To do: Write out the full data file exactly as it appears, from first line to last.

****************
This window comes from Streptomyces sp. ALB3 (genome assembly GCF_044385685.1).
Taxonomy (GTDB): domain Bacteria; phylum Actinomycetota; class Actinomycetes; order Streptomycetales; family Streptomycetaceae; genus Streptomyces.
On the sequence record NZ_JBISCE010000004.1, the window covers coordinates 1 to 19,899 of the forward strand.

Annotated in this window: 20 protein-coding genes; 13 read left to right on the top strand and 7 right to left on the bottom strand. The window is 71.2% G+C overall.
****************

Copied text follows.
This window comes from Streptomyces sp. ALB3 (genome assembly GCF_044385685.1).
Taxonomy (GTDB): domain Bacteria; phylum Actinomycetota; class Actinomycetes; order Streptomycetales; family Streptomycetaceae; genus Streptomyces.
On the sequence record NZ_JBISCE010000004.1, the window covers coordinates 1 to 19,899 of the forward strand.

Annotated in this window: 20 protein-coding genes; 13 read left to right on the top strand and 7 right to left on the bottom strand. The window is 71.2% G+C overall.